Manas Petroleum Corp
Manas Petroleum CorpMongolia
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Location and Basin Name
Mongolia is located on the Asian continent south of Russia and north and west of China (Figure 1). The capital of Mongolia is Ulaanbaatar, a city of approximately 1,000,000 people founded in 1639 and located in the north central part of the country, which has approximately 3,086,918 inhabitants. Ulaanbaatar is located 440 kilometers (270 miles) to the northwest of the Manas Blocks 13 --Tsagaan-Els and 14 - Zuunbayan. Mongolia is a vast country of mountains, lakes, deserts, and grasslands with a total area of 1,564,100 square kilometers (603,902 square miles). Blocks 13 and 14 are in the East Gobi Basin (Figure 1). The blocks are in the province of Dornogovi in the southeast of Mongolia.

Figure 1: Map of Mongolia Showing Manas Block Locations

Gross and net interest in the property
DWM Petroleum, a wholly-owned subsidiary of Manas Petroleum Corporation, has legal title to Blocks 13 and 14. Twenty-six percent of the beneficial title to these blocks is held in trust for others -- ten percent in favor of a Mongolian oil and gas company, subject to regulatory approval and negotiations, and eight percent for each of two investor groups. The blocks, which cover an aggregate of over 20,000 square kilometers (almost five million acres) of land, are located on Mongolia's southern border. The production contracts provide for a five-year exploration period (with two optional six month extensions) beginning on April 21, 2009, and a twenty-year exploitation period (with two five year extensions). The Mongolian government is entitled to 12.5% royalty interest.
Description of target zones

The primary prospective section is in the Valaginian lower cretaceous rocks of the East Gobi Basin. These rocks were formed in fluvial and lacustrine depositional environments. The Valaginian age Tsagaan Tsav formation is the main sandstone reservoir rock in the Tsagaan Els and Zuunbayan oil fields, which are located between Blocks XIII and XIV. Depth to top of Tsagaan Tsav is less than 750 meters (2,461 feet) in the Zuunbayan field area, and the Tsagaan Tsav unit is approximately 600 meters (1,970 feet) thick in the East Gobi Basin. The Hauterivian to Albian age Zuunbayan formation is approximately 970 meters (3,200 feet) thick and consists of sandstone with interbedded shales and occasional interbedded tuffs representing near shore lacustrine and fluvial depositional environments. The lower part of the overlying Zuunbayan formation contains additional possible sandstone reservoir rocks with the upper part forming a seal. The overlying Cenomanian age Sainshad or Baruunbayan formation forms a regional seal.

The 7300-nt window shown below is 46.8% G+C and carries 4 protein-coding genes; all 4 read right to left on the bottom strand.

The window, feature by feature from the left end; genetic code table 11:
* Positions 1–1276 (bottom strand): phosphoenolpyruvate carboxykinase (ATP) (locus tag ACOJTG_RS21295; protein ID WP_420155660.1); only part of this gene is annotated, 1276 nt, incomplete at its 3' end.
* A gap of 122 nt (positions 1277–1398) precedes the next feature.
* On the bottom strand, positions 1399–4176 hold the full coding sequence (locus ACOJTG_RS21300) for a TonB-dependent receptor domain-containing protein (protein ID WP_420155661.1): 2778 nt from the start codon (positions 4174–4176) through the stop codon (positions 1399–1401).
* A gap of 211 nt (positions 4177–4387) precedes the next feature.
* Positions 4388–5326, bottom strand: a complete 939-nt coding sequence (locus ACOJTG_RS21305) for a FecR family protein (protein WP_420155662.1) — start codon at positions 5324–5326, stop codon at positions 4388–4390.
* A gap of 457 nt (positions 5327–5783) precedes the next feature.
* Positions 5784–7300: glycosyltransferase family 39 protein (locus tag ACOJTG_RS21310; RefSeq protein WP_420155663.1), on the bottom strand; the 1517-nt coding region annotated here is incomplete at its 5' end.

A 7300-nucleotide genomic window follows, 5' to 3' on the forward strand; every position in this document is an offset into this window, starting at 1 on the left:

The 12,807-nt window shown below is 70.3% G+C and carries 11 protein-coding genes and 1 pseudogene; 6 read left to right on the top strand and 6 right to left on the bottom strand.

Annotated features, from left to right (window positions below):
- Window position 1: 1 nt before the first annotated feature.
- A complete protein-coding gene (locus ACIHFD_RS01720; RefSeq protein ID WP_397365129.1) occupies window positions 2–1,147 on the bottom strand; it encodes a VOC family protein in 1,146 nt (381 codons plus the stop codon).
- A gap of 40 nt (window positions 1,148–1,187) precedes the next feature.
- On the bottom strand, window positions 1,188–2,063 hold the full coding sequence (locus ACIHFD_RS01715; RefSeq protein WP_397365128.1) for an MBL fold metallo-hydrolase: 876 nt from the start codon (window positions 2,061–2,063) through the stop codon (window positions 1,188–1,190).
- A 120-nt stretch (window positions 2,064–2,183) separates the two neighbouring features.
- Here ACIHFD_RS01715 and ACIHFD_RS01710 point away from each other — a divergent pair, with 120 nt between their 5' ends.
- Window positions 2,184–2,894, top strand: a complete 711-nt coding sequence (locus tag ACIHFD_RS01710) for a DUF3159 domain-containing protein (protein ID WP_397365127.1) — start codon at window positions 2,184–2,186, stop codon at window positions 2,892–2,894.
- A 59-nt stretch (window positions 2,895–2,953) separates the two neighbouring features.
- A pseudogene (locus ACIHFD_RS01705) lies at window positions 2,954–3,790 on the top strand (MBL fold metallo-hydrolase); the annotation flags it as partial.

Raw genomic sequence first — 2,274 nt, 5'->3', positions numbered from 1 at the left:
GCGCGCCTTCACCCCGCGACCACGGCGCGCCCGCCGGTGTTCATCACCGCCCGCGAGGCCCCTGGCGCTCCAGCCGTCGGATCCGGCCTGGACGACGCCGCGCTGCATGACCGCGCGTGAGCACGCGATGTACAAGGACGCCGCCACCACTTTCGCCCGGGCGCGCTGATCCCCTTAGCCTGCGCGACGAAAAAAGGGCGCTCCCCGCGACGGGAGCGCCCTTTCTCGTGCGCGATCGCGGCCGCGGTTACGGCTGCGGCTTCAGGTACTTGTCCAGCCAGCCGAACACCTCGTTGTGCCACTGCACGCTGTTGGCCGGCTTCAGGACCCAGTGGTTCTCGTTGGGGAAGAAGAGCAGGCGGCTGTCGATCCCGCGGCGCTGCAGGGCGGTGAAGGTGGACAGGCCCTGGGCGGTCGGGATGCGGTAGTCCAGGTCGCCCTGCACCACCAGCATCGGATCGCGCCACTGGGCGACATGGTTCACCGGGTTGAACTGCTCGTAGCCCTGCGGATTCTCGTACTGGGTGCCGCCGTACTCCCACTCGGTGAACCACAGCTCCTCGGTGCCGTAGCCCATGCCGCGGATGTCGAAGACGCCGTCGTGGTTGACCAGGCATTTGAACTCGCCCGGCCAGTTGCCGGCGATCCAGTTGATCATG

Distance to the nearest commercial production

Commercial production occurred from 1953 until 1969 in the Zuunbayan and Tsagaan-Els oil fields and resumed in 2007 by Sinopec. These fields are located in between Blocks XIII and XIV, in a producing block entirely surrounded by the two subject blocks (Figure 6). Each of the producing fields is approximately 20 kilometers from the boundary of the blocks (Figure 2). The range of pool or field sizes, based on the Zuunbayan and Tsagan-Els fields, would range from 63 to 942 hectares (154 to 2,328 acres). The analysis performed by Gustavson Associates (Resource Evaluation Report on Manas Petroleum Corporation's Concessions in Mongolia, September 1, 2010) indicates a likely range of individual field sizes, in terms of prospective resources, of 8.1 to 24.9 million barrels .

Click to Enlarge

Figure 2 Map Showing Blocks and Producing Fields

Depth of the target zone

The main pay section is expected between 425 meters (1,394 feet) and 2,500 meters (8,203 feet) below the surface.


The Zuunbayan, Southwest Zuunbayan, and Tsagaan Els oil fields are located between Block XIII and Block XIV in Block XCVII. The Zuunbayan oil field, with estimated original oil in place (OOIP) of 25.7 million barrels was discovered in 1941 based on surface oil seeps and a surface anticline. Discoveries on two nearby anticlines were also made in the Southwest Zuunbayan field, with an OOIP of 6.1 million barrels and the Tsagaan Els field, with an estimated OOIP of 118 million barrels (Sproule 1995, Evaluation of the Crude Oil Reserves of Nescor Energy Co. in the Zuunbayan Major, SW Zuunbayan, and Tsagaan Els Fields, Mongolia).

Figure 3 Tsagaan Els Oil Field Pay Map, Cross Sections, and Stratigraphic Column

The Tsagaan Els field was discovered in 1953 with development continuing until 1963. This field was evaluated but not produced at the time. There are multiple stacked pay horizons averaging 5 meters (16 feet) thick within both the Tsagaan Tsav Formation and lower Zuunbayan Formation. Field data include porosity of 13 to 18 percent, permeability of 0.1 to 16 millidarcies, high paraffin content, and sulfur content of less than 0.25 percent.

Figure 4 Zuunbayan Oil Field Pay Map, Cross Sections, and Stratigraphic Column